There was a lot of talk at the Stockholm Internet Forum 2015 (SIF15) about how internet rights are synonymous with human rights. It may sound like a #FirstWorldProblem but here is why it is not. The internet is a unique opportunity, using which developing countries can enter the ranks of emerging countries, and emerging countries that of the developed countries. It enables you to leapfrog a few decades into a future where many can teach themselves some very basic life skills. Where this becomes even more crucial is when we think of women’s access to the internet — after all it is they who need to do all the leapfrogging to survive, sustain and protect themselves.
When it comes to women and the internet — the key theme for this year’s SIF15 — it is important to note that just like real space, online space is also being rationed for men alone. For countries like Pakistan where it is the norm for the biggest piece of protein to be saved up for the boy child, the computer too is securely owned by the men in the household. Understandably, middle-class families, the bastions of morality, have recognised the value of the information superhighway, but with it they have also developed restrictive thinking about how many women should ride on that highway. Nani Jansen, the lead legal specialist from a rights-based organisation, Media Legal Defence Initiative, says that when it comes to open access “blocking the internet or parts of it is like burning down libraries and women are amongst the groups that need that access the most.”
This is, perhaps, why many women in conservative societies have to hide their Facebook accounts from their families. Oftentimes women are found deactivating their social media accounts because their significant others asked them to do so. In such situations, women sometimes resort to having fake accounts, which violates Facebook policy and undoes the utility of having an online presence — it serves as an equally important identity as your real life identity does. Tragically, many women are unaware of how important it is to know your online terrain, to use the internet safely and to understand privacy.
Despite there being many Pakistani organisations working on digital literacy with a gender focus such as Bytes for All, Media Matters and others, the fact remains that fighting the cultural restrictions on women who need access to the internet continues to be a daunting challenge. It is time for those with bigger muscles to step in — the government of Pakistan, and those well-meaning organisations campaigning for more access for women in developing regions.
More access for women on the internet means more rights awareness in terms of reproductive rights, legal rights and the right to education and health, and also more means to access these very basic necessities of life. However, access alone does not guarantee that change will come. Sometimes, women, having been subjected to eons of chauvinism, become proponents of misogyny — they block other women’s paths and perpetrate patriarchy, like the Pakistani MNA who wished her husband would remarry and that she’d welcome the second wife. There is nothing worse than a mouthpiece propagating retrogressive ideas.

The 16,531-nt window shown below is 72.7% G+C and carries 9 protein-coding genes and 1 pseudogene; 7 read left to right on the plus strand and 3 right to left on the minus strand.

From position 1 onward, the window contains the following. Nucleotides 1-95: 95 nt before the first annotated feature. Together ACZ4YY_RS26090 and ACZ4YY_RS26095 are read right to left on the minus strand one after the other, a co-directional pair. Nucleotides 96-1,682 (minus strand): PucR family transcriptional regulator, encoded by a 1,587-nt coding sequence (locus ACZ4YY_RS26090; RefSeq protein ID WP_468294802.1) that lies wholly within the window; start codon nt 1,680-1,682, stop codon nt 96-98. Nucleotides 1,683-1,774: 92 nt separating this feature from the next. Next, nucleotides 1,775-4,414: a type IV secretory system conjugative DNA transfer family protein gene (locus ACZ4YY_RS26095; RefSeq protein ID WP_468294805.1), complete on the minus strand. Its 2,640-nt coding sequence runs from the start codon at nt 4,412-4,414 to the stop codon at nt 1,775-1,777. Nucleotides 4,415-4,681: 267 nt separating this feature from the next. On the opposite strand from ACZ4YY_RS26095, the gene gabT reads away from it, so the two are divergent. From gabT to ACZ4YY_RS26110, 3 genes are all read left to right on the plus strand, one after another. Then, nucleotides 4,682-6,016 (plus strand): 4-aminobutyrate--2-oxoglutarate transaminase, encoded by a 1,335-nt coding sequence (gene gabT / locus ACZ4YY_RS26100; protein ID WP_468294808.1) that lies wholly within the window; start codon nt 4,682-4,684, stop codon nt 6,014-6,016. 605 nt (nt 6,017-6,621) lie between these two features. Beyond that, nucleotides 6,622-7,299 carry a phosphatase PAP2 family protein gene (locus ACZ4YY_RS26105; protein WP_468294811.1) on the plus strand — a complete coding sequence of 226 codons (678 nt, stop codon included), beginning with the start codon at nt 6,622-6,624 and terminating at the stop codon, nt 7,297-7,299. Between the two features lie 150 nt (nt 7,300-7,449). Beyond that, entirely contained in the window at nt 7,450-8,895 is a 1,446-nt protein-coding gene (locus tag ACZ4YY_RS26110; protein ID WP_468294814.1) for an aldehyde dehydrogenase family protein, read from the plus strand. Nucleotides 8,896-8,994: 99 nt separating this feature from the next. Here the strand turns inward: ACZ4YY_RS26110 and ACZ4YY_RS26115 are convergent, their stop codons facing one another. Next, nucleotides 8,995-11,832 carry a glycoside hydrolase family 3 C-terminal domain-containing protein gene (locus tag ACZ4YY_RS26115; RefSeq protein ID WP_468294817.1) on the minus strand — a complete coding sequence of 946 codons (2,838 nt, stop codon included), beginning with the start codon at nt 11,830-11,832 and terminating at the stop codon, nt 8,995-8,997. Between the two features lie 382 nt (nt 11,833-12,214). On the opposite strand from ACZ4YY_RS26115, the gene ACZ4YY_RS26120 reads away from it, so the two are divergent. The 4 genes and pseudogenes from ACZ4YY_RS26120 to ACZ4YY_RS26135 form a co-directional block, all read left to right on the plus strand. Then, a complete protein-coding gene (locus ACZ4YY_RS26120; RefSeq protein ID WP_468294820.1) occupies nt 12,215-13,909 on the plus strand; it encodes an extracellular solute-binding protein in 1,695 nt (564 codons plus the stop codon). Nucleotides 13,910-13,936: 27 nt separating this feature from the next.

The net is neural; it works just as much for people who support the decline of women as it does women who need to be in control of their destinies. It goes to whoever uses the tools better.
One of the opening SIF15 panellists said that activists should work to remove some of the broader structural inequalities from the internet when trying to work towards equal access for women. These structural inequalities involve being policed by men, slut-shamed, victim-blamed, harassed, trolled and character-assassinated. Until we can cure online misogyny, we will be just as restrictive towards women in cyberspace as we are in public spaces in real life. In such a case, there will be no lever that will help the progress of women in developing countries to overcome on-ground blocks to education.
The internet is the future landscape of existence and identity. It will be the dimension where political thought and expression will thrive and it will be the place where women will get a chance to learn about and campaign for candidates with pro-women policies. There will be more accountability and more to answer for in the event of discrimination. This is the way the world is headed. Pakistan has a choice. Banning Youtube and blocking subjective political content is not the right way forward.
Just because we have a woman fronting the IT case in Pakistan does not necessarily mean that great strides are being made. If the policies are retrogressive towards open access to the internet, then they must be fought just the way any woman should fight misogyny — fiercely and like a 21st century woman.
Published in The Express Tribune, October 27th, 2015.